Tag Archive | "self improvement"

You Are Three Weeks Away From Improvements

I want to share a technique you can use to change and improve anything in your life. If you are unhappy with your sales, your attitude, your skills, your work habits, your weight or anything else you can think of, you can change it in just three short weeks. Successful people in every walk of life have learned to use this technique to achieve positive changes in themselves and their careers.

Don’t we dry off after a shower the same way, shave in the same routine, comb our hair the same way, brush our teeth the same way, get dressed the same way, eat the same meal for breakfast and drive to work the same route each time – simply because that’s what we always do it? And aren’t our lives just a summary of all the habits we’ve picked up through the years?

Some habits aren’t good for us though, like eating a pound of bacon for breakfast, or adding a little coffee to our cup of sugar, or just waiting around for something to happen in sales. All of us do things we know we shouldn’t do, and all of us wish we did some things better. Because that’s true, let’s look at how we develop habits, and then talk about how to use the same techniques to develop more productive habits that will be to our benefit.

Developing Habits
The dictionary says a habit is a pattern of action that has become so automatic that it’s difficult to break. I hope you noticed the dictionary said a habit is difficult to break. It didn’t say it was impossible to break.

Everything we do repeatedly will normally become a habit. Greeting people again and again with, “Can I help you?” pre-qualifying them before we build value, not really listening, trying to close based on price, not getting names and numbers before people leave so we can follow up – these are just some of the things sales people do that can become habits that cost sales every month.

In sales, prospecting is a good habit; waiting for an “up” is a bad habit. Giving a great presentation to every prospect is a good habit; pre-qualifying prospects first is a bad habit. My first five years as an eight-car guy, almost every habit I had developed was a ‘cost me sales’ habit.

Psychologists tell us that it takes about 21–28 days of repetitive action to create a habit. Get up at 5:45 in the morning for about 3 weeks straight, and you can just about throw the alarm clock out the window. You’ll have created a habit and your mind and your body will make the adjustments to keep it going – as long as you cooperate and get out of bed once you wake up at 5:45.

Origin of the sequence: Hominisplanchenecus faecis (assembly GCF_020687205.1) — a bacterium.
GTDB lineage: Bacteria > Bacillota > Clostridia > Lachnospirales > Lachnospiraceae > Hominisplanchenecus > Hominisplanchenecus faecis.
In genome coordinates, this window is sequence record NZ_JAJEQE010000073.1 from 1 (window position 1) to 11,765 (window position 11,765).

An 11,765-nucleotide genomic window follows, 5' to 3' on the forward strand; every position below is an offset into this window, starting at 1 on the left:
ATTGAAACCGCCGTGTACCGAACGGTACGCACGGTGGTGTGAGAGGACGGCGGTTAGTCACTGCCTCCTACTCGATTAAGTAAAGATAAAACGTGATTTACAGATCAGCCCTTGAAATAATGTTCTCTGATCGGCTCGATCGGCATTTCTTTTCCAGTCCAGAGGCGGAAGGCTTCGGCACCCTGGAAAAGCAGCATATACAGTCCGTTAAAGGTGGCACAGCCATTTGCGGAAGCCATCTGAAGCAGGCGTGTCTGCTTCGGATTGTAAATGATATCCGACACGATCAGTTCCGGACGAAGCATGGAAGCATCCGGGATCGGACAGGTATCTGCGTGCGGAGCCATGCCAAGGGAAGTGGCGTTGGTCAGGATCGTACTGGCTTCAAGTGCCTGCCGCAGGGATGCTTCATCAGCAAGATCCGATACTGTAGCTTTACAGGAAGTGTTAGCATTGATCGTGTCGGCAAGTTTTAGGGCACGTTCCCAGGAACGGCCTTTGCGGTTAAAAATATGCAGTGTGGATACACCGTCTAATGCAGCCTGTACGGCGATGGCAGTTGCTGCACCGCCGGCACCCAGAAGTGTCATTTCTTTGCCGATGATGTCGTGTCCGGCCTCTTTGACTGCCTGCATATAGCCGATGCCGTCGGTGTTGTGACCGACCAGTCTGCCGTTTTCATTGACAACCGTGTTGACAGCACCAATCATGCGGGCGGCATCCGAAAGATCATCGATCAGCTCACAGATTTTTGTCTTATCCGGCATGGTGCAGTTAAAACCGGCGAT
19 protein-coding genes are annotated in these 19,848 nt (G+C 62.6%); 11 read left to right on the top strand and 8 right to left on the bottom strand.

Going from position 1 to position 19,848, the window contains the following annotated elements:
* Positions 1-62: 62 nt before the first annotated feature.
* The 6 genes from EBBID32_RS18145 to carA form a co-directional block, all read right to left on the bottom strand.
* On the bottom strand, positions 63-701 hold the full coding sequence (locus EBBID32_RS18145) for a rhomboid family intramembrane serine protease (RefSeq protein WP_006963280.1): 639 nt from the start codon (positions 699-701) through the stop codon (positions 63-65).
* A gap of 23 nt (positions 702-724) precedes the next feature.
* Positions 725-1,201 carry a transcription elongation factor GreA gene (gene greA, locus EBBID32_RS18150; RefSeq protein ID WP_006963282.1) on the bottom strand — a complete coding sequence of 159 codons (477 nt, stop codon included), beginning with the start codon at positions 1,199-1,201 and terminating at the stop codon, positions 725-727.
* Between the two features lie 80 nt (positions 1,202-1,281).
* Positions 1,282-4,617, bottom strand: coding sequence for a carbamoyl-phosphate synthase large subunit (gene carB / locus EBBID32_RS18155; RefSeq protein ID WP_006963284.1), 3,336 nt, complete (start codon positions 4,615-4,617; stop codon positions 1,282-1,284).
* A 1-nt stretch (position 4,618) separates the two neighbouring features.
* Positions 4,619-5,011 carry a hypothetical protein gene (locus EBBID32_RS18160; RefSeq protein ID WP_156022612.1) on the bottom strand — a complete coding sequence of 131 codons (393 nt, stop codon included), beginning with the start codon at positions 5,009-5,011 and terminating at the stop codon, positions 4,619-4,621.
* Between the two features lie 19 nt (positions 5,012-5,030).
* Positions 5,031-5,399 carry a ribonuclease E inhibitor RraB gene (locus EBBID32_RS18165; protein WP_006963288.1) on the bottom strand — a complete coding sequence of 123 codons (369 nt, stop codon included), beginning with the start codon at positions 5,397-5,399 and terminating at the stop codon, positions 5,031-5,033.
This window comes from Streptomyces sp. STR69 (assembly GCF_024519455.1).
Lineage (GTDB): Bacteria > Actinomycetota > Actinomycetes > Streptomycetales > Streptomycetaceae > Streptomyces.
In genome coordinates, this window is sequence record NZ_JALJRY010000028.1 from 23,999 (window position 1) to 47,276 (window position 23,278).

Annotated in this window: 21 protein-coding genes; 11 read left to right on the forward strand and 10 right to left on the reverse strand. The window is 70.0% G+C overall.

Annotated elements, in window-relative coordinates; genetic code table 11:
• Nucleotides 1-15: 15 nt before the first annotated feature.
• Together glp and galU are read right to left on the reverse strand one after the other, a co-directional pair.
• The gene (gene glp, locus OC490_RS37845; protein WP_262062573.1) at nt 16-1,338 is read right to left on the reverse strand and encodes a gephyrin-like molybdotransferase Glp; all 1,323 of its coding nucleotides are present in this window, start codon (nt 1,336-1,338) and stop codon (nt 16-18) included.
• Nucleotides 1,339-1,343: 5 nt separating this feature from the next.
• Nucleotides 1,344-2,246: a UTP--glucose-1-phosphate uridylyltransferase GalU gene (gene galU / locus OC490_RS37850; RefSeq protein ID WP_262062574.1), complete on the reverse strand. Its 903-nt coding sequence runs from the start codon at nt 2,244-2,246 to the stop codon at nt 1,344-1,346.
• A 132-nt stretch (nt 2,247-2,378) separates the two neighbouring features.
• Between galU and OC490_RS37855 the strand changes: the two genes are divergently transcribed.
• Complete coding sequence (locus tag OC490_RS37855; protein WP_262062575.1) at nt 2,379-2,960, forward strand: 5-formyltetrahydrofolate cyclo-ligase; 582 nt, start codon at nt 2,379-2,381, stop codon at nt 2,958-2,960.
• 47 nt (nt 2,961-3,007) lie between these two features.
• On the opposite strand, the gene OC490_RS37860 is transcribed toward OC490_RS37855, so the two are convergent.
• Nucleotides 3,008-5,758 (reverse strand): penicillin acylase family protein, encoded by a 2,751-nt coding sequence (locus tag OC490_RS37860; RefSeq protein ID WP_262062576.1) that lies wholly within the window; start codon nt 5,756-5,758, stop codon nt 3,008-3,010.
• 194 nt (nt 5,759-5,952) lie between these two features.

Problem: Good habits are challenged daily. Why? Because in sales, (and life) bad habits are usually easier than good habits (and bad foods taste better) so we tend to fall back to our old bad habits, especially when we’re under stress.

Example: It’s the last day of the month and you need two units to hit your next bonus level. You’ve been doing things right, staying off price, following the basics, but now under pressure, you fall back to rushing, pre-qualifying, skipping steps and trying to close on price, and in real life you cost yourself even more sales.

Breaking A Habit
The easiest way to break a habit is to replace it with a new one. You see ex-smokers chewing gum instead of smoking, and dieters switching to bottled water instead of 90-ounce sodas. Want to develop better sales habits? Start by making a list of the things you’re doing now that you know you could be doing better. Then set a clear goal.

Tired of hearing, “Just looking?” Then switch to, “Welcome to ABC Motors, I’m __ and you’re __?” Three weeks later, that will become your regular greeting. Not asking enough closing questions? 80% of the sales in our business are closed after the 5th try, so carry at least five pennies in your right pocket and move one at a time to your left pocket each time you ask a closing question. Move more pennies to make more sales. Do this for 30 days and you’ll develop the habit of closing five times or more with every prospect.

Tracking is critical to changing your habits. Most salespeople don’t know how many times they ask for the sale or how many prospects they really talk to. They don’t know how many calls and Internet leads they get, or demos and write ups they do. In fact, most salespeople can’t even tell you how many units they currently sell or how much money they currently earn – they can guess, because they don’t take the one minute each day it takes to track everything they do and keep up with their rolling 90-day averages.

So the first critical habit to develop is tracking. It makes you aware of everything you’re actually doing in sales. Track every opportunity, every activity and every result so you know what selling skills and habits you need to develop or improve.

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